have 10 cameras behind a maximum security prison and cover a rodeo that’s almost 70 years old in a way that it had never, ever been covered before is kind of cool and interesting to people,” said Payne, who runs FieldGuide, an Oklahoma film and video production company.
The film humanizes its incarcerated subjects in a way not many documentaries have.
To Brooks, 31, a taste of freedom was more intriguing than meeting face-to-horns with a rodeo bull. But she appreciated how the film crew came in and followed through with promises to portray her and the women around her in a more positive light than most people could imagine.
The filmmakers are using the insight and experience they gained while shooting in prison to reach out to prisoners through a scholarship fund for women re-integrating into society and by screening the film in prisons. Brooks and several of the other women featured saw the film for the first time in July at one such screening. For Brooks, seeing her prison days played out on a big screen was moving but distressful.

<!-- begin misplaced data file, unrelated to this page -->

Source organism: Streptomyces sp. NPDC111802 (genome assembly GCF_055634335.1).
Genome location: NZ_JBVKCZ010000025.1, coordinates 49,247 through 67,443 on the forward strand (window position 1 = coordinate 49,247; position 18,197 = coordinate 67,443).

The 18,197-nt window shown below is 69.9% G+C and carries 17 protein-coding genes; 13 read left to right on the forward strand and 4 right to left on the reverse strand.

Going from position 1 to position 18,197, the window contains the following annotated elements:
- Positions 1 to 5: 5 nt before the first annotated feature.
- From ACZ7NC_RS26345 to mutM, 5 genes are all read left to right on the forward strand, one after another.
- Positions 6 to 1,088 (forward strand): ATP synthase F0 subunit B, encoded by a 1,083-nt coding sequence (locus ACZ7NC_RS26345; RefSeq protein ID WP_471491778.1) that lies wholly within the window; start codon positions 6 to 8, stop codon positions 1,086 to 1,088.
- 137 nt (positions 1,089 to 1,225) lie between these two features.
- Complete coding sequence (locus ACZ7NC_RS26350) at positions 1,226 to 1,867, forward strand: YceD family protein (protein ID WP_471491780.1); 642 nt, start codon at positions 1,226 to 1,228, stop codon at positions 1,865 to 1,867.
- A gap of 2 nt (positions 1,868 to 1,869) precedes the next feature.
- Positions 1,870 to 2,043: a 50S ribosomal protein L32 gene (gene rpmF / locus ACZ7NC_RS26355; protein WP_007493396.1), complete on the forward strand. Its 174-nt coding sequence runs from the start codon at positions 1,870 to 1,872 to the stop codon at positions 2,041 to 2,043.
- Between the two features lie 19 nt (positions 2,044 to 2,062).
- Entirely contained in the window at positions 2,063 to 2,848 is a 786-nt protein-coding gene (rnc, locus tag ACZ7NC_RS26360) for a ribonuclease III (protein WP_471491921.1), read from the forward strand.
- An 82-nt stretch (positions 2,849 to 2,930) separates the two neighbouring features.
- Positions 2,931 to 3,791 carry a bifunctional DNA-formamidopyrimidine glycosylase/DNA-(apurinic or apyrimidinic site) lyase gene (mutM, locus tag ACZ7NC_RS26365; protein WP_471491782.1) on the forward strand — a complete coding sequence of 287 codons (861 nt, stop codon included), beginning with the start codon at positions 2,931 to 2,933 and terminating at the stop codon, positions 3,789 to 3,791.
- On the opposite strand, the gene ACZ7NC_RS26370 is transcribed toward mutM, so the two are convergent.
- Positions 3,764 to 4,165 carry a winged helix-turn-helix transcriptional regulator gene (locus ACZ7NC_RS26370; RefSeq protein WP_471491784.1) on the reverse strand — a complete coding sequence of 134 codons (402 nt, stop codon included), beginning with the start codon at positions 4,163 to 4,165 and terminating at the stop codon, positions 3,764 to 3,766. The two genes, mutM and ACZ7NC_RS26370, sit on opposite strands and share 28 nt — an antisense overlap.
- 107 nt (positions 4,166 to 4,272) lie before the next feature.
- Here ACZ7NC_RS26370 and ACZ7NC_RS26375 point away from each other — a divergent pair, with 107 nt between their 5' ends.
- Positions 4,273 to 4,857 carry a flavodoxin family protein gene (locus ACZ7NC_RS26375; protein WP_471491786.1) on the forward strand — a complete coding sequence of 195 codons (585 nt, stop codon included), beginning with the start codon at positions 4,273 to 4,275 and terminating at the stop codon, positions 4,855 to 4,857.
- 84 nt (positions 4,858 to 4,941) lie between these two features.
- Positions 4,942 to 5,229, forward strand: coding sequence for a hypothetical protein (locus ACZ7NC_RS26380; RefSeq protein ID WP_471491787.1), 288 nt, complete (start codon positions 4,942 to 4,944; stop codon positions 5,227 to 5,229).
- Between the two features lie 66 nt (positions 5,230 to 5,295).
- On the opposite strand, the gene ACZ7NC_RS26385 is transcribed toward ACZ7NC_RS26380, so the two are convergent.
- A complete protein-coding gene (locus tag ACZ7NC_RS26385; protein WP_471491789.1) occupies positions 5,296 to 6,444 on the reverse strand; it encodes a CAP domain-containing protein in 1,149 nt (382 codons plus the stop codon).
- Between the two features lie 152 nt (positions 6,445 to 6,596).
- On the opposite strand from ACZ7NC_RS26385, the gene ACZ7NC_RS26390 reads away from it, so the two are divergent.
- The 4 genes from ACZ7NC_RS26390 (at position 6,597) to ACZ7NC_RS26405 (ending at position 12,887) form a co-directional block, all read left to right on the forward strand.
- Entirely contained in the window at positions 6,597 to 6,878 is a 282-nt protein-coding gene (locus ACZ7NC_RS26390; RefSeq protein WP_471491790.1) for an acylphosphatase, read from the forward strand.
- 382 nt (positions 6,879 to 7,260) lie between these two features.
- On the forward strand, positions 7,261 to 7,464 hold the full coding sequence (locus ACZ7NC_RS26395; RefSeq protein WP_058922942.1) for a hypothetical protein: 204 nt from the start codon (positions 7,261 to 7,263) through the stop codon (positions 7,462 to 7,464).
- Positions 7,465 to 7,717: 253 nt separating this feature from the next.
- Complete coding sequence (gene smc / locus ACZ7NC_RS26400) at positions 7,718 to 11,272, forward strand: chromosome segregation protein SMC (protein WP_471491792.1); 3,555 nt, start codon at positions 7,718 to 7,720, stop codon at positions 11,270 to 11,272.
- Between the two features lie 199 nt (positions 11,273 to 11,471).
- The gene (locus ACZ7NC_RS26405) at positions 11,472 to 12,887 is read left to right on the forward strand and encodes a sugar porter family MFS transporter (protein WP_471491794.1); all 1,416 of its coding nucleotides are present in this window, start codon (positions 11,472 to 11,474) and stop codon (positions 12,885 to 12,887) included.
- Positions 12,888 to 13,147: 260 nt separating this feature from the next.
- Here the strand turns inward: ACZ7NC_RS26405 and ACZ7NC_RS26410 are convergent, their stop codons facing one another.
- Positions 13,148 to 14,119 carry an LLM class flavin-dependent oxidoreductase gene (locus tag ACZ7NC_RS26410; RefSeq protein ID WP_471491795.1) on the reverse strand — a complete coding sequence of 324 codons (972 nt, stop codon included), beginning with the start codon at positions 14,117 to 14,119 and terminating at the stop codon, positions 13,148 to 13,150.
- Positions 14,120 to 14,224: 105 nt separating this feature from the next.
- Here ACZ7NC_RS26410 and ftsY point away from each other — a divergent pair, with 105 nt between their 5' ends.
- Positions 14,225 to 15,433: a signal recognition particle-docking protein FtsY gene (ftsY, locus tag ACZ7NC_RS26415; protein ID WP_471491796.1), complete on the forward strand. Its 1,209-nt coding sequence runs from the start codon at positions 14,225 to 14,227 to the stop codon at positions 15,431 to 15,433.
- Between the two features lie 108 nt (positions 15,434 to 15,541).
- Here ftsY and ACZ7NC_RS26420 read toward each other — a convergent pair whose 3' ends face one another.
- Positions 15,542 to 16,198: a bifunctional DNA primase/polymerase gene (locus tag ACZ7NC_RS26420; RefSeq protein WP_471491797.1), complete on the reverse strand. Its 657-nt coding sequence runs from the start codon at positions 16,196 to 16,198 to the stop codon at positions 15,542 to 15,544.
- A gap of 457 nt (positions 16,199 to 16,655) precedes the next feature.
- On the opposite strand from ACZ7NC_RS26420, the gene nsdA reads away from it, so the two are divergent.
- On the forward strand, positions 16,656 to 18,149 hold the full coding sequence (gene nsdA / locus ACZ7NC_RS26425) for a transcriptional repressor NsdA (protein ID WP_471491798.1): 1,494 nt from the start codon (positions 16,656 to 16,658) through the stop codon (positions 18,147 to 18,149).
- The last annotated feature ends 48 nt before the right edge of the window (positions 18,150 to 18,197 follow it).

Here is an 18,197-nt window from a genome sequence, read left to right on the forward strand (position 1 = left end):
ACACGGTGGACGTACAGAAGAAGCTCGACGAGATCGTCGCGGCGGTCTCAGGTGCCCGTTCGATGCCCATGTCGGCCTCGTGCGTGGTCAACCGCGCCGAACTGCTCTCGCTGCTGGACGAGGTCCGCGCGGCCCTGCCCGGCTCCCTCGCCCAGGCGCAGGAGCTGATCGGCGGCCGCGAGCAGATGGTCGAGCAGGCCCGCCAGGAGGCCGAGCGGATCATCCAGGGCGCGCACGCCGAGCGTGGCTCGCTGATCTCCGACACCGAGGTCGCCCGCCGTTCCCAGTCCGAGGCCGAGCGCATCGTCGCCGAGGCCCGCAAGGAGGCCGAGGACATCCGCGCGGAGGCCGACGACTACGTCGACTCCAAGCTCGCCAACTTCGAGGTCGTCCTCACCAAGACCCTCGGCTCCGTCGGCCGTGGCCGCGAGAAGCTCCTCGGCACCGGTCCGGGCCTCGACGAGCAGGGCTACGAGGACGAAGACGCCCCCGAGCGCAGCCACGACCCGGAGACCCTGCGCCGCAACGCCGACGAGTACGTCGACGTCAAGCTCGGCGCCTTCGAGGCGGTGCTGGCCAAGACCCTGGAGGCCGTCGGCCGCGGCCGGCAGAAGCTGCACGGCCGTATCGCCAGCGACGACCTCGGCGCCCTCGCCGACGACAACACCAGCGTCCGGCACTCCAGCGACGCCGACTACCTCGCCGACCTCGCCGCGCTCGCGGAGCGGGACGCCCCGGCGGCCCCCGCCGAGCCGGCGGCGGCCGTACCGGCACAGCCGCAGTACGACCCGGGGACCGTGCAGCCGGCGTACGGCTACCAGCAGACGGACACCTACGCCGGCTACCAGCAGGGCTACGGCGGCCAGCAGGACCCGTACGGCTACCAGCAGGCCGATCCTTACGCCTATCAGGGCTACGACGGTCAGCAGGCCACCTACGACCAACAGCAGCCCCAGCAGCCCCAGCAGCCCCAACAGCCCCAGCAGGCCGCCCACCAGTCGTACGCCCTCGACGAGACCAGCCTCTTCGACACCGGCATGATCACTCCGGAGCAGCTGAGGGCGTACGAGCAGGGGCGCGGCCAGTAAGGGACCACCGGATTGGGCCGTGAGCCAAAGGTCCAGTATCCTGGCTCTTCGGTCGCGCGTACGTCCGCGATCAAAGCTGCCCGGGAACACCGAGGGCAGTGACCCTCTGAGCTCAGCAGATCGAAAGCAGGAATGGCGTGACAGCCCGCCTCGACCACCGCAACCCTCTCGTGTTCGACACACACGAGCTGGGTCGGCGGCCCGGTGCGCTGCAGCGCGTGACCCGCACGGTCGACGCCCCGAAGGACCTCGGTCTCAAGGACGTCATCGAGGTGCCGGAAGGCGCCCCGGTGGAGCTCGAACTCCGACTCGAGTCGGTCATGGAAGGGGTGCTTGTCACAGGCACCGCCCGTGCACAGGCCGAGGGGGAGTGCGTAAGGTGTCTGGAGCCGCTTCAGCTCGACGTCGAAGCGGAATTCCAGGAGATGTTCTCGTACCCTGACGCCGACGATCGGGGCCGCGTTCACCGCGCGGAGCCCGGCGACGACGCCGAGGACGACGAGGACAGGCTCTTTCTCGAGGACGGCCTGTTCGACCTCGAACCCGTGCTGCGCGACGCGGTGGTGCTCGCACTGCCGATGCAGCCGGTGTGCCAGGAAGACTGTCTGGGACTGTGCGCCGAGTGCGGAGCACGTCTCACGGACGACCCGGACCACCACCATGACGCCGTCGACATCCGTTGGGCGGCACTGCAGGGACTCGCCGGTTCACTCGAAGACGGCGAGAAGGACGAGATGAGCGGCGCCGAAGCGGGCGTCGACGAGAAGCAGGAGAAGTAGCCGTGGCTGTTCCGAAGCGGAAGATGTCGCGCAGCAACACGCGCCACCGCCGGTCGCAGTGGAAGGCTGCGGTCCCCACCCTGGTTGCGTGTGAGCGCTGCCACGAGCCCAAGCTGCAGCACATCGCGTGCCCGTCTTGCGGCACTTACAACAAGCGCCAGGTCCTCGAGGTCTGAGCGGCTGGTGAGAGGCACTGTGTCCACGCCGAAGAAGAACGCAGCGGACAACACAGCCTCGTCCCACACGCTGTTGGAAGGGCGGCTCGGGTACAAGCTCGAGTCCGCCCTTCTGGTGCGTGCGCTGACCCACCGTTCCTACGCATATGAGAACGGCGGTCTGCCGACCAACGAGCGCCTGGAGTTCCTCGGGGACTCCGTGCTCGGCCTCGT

"It’s really emotional because it’s a place that I just never want to go back to. That was a really painful part of my life,” she said. Today, Brooks said she feels like a role model to women re-entering society. After spending almost 14 years in prison, she has a good job in Checotah, a roof over her head and her own car.
Beesley, a University of Oklahoma graduate, said, "I would hope that we’re humanizing these people and showing that these women are smart, they’re beautiful, they’re funny, they have mothers. They are mothers. ... They’re just like everyone else — maybe they’re a good person that got in a bad situation.”
Beesley is well-known for his Oklahoma-based films including "Okie Noodling” and the Flaming Lips documentary "The Fearless Freaks.”
View the trailer